Best practices on optimizing Coreldraw files?

I've used Coreldraw for 15 years now. But i became a business owner early this year. I've always enjoyed optimizing / simplifying Coreldraw files with the best knowledge i have, but now the needs are that much greater, for achiving and high volume works. I often print forms and do the numbering with Data Merge. Sometimes the merge files go up to many thousands, and in those cases a highly optimized file finishes much faster, with less RAM use. So, better optimizing habits would be good for work and home.

What are your recommendations for the best optimization of Coreldraw files?

What i often do:
- Combine similar objects as one, so there's as less objects on the object manager as possible. Also, node count as low as feasable.
- Use master pages when suitable.
- Use duplicates / clones / symbols as much as possible.
- Turn simple symbol pictures (and such) to simple vectors.
- Reduce picture resolution inside Corel to match only the needs.
- Simplify the font count to as few as possible. etc.

What are the differences, from a highly optimized file point of view:
1. RGB vs CMYK?
2. RGB vs CMYK to PDF?
3. Color profile embedded or not? I use RIP on printer.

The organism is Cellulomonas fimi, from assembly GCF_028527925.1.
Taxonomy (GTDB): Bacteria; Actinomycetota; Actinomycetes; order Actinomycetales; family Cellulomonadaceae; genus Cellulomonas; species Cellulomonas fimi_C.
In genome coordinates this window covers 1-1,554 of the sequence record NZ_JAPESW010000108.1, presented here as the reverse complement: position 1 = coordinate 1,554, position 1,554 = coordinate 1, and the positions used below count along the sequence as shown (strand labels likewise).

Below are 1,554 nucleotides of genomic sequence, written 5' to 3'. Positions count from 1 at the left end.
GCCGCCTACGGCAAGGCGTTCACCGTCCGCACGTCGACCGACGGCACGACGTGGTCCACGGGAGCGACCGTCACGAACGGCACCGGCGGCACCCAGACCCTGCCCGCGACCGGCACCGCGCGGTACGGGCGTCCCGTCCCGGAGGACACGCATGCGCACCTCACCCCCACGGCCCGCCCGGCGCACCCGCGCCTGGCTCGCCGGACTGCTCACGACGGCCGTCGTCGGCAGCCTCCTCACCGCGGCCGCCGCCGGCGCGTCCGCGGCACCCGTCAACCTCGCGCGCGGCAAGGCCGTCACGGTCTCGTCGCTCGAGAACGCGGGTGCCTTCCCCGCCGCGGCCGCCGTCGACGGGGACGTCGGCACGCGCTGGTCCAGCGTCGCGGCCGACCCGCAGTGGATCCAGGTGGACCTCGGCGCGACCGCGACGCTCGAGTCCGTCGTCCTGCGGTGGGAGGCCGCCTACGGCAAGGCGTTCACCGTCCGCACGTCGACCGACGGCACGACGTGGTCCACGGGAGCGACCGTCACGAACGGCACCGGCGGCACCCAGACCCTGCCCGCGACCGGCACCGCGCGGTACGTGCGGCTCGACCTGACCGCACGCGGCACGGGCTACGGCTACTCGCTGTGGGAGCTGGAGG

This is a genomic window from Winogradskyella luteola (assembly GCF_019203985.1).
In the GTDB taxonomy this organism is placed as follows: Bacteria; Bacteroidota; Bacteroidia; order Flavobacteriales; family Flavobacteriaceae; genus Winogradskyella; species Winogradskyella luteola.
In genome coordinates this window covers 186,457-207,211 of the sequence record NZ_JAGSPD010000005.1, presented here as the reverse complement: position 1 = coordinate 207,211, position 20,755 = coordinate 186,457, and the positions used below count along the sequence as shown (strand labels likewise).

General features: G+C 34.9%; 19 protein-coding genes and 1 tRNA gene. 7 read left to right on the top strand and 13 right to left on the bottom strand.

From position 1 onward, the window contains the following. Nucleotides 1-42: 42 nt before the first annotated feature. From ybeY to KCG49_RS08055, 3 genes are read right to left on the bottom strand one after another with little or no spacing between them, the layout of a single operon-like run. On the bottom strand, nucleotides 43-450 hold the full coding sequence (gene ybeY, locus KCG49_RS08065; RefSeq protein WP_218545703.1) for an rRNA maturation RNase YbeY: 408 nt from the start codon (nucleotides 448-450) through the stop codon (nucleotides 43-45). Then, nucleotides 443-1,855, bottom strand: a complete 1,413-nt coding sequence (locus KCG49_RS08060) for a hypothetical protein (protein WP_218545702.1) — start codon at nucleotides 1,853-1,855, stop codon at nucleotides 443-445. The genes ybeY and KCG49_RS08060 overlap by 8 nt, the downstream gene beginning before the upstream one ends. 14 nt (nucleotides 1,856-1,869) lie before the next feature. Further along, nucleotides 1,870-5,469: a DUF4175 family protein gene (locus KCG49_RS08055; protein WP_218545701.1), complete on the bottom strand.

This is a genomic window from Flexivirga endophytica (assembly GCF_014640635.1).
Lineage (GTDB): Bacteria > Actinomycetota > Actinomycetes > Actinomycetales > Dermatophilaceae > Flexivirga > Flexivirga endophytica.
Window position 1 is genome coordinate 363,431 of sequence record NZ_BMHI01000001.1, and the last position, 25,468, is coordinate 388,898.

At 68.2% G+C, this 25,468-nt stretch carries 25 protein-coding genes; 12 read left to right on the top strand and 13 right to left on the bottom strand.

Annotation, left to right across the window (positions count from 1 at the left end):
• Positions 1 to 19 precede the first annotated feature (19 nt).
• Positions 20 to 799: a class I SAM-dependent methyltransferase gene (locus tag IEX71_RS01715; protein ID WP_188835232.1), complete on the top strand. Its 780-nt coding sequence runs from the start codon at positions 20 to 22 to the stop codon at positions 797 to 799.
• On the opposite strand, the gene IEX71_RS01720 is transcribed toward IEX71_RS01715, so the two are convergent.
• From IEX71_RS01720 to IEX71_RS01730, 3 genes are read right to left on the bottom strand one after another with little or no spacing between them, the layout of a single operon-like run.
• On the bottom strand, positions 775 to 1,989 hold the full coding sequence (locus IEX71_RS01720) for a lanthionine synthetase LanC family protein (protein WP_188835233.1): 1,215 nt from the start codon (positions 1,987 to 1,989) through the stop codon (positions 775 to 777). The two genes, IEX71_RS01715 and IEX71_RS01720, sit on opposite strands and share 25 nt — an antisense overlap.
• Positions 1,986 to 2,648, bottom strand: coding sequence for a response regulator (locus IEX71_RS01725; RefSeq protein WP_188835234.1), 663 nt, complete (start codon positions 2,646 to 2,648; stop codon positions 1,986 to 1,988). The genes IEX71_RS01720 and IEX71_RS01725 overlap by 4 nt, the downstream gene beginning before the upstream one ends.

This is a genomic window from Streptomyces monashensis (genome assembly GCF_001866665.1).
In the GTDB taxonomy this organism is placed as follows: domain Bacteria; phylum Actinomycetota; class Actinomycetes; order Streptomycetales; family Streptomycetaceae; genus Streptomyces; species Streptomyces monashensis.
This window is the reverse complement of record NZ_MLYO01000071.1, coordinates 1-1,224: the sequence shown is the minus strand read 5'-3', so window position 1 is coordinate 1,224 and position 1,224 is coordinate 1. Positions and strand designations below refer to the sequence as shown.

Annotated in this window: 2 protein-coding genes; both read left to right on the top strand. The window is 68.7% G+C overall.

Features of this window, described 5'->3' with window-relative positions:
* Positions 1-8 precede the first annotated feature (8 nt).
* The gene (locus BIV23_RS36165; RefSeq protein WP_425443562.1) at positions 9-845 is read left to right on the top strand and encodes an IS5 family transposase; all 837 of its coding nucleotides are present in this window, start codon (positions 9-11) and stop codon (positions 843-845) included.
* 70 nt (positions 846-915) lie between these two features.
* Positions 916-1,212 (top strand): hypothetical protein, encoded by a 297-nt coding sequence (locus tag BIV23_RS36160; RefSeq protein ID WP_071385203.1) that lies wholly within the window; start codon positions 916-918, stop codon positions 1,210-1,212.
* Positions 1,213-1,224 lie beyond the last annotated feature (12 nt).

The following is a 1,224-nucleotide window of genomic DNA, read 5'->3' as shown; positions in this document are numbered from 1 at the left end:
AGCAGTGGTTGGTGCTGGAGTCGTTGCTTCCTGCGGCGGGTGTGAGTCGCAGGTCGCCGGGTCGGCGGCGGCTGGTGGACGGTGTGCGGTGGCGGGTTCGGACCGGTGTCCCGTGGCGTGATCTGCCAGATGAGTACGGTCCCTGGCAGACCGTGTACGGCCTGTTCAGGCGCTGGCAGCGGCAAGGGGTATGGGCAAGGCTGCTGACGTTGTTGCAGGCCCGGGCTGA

4. Duplicate / Clone / Symbol?
5. Font practices and best file formats.
6. Picture profiles? I work often with black and white too.
7. Picture formats for import?
8. Older vs newer CDR files? Any differences there?

Thank you very much!

  • I've been using CorelDRAW in my business since version 4, now at 2018 and 2020.  The answer to your questions are complicated by not knowing what type of business you do, your work flow and what version of DRAW as well as other support software and hardware you have or contract out for.

    A RIP may or may not honor profiles,  it may used assumed color spaces for PDF/EPS and honor proforma TIF & JPG files. So the RGB/CMYK answers require more detail. 

    I duplicate, never use clones or symbols, thevreas9ns are complex.

    Currently the best font format (assuming a quality font to start with) is Open type true type outlines work best in a universal fashion. 

    Embedd a profile in every image and for print use tif files.

    Picture formating for import depend on what you're doing. Taking customer you'll get what you get avoid PSD or other native layered files except CPT the native Photo-PAINT file. In some cases Photo-PAINT files have to be imported as CPT as the process 9f linking between Draw and Photo-PAINT will not bring the data across properly. 

    Older vs newer depends on your work, cut vinyl maybe version 12 will work. Top of the line output to a universal environment you'll need 2018 and 2020.